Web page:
William Galston

The American Concept Of 'We The People' Has Changed and Now Reflects a Political Disintegration

William Galston (born January 17, 1946)

holds the Ezra K. Zilkha Chair in Governance Studies and senior fellow at the Brookings Institution. He joined the Brookings Institution on January 1, 2006. Formerly the Saul Stern Professor and Dean at the School of Public Policy at the University of Maryland, Dr. Galston specializes in issues of American public philosophy and political institutions.

He was deputy assistant for domestic policy to U.S. President Bill Clinton (January 1993-May 1995). He has also been employed by the presidential campaigns of Al Gore (1988, 2000) and Walter Mondale. Since 1995, Galston has served as a founding member of the Board of the National Campaign to Prevent Teen Pregnancy and as chair of the Campaign's Task Force on Religion and Public Values.

Galston was in the United States Marine Corps, serving as a sergeant.He was educated at Cornell and the University of Chicago, where he got his Ph.D. He then taught for nearly a decade in the Department of Government at the University of Texas. From 1998 until 2005 he was professor of public policy at the University of Maryland. Later he was executive director for the National Commission on Civic Renewal. Galston founded, with support from The Pew Charitable Trusts, the Center for Information and Research on Civic Learning and Engagement. He was also director of the Institute for Philosophy and Public Policy, both located at the University of Maryland.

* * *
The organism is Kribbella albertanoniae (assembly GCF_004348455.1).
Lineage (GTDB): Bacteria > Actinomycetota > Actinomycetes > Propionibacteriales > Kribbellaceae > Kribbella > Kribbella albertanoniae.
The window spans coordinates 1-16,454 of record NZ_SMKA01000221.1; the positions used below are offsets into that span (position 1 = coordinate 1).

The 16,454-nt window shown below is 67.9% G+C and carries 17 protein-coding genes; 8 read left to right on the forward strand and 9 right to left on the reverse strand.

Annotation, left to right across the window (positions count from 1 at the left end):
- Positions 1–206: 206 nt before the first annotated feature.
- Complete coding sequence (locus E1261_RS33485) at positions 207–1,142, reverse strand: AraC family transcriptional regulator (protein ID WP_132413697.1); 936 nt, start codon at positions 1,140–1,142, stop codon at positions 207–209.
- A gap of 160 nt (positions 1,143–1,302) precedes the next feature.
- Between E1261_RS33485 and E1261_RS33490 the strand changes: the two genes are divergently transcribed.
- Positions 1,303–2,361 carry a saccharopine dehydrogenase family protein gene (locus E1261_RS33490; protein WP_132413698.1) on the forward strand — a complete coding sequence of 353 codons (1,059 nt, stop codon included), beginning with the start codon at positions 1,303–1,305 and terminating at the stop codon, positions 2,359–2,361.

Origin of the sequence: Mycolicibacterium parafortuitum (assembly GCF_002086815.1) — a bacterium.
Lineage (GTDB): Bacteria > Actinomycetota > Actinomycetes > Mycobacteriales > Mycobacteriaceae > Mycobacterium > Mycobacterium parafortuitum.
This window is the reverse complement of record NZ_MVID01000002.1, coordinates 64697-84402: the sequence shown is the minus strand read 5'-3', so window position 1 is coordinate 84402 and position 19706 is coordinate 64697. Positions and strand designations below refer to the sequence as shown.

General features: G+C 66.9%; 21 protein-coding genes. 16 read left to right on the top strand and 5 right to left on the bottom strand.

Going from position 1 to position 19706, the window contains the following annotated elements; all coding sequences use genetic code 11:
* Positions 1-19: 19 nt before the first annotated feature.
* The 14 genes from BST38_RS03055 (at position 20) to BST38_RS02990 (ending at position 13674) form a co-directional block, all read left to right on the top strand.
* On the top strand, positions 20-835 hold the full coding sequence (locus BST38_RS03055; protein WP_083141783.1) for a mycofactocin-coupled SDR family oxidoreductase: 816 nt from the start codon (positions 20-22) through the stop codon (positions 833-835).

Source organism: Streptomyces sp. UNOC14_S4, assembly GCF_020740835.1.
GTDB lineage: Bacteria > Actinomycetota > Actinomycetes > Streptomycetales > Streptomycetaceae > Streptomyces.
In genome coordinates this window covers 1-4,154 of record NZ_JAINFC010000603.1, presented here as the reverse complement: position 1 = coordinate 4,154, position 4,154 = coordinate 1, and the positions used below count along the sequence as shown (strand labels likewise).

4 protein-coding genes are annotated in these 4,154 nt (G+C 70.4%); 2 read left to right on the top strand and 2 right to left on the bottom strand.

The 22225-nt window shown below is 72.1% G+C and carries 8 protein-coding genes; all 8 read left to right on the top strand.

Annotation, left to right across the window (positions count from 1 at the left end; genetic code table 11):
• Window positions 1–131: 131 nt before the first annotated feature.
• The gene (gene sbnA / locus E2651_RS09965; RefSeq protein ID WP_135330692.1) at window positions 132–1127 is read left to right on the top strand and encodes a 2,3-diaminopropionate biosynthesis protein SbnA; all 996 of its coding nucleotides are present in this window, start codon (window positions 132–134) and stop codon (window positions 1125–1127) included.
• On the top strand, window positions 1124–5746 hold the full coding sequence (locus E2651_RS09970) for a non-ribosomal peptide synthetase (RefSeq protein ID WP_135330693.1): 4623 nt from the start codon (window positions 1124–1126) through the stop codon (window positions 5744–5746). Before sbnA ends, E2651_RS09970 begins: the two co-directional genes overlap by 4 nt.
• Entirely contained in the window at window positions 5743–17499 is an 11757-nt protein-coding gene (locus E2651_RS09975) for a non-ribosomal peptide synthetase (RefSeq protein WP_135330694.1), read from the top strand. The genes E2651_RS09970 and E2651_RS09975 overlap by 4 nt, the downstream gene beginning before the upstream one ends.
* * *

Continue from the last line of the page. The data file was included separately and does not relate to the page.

He has written on questions of political and moral philosophy, American politics and public policy, having produced eight books and more than one hundred articles. His most recent book is Public Matters: Politics, Policy, and Religion in the 21st Century (Rowman & Littlefield, 2005). Galston is also a co-author of Democracy at Risk: How Political Choices Undermine Citizen Participation and What We Can Do About It, published by the Brookings Press.

Galston became an op-ed columnist for the Wall Street Journal in 2013. In 2014, he continued public commentary on partisan politics.

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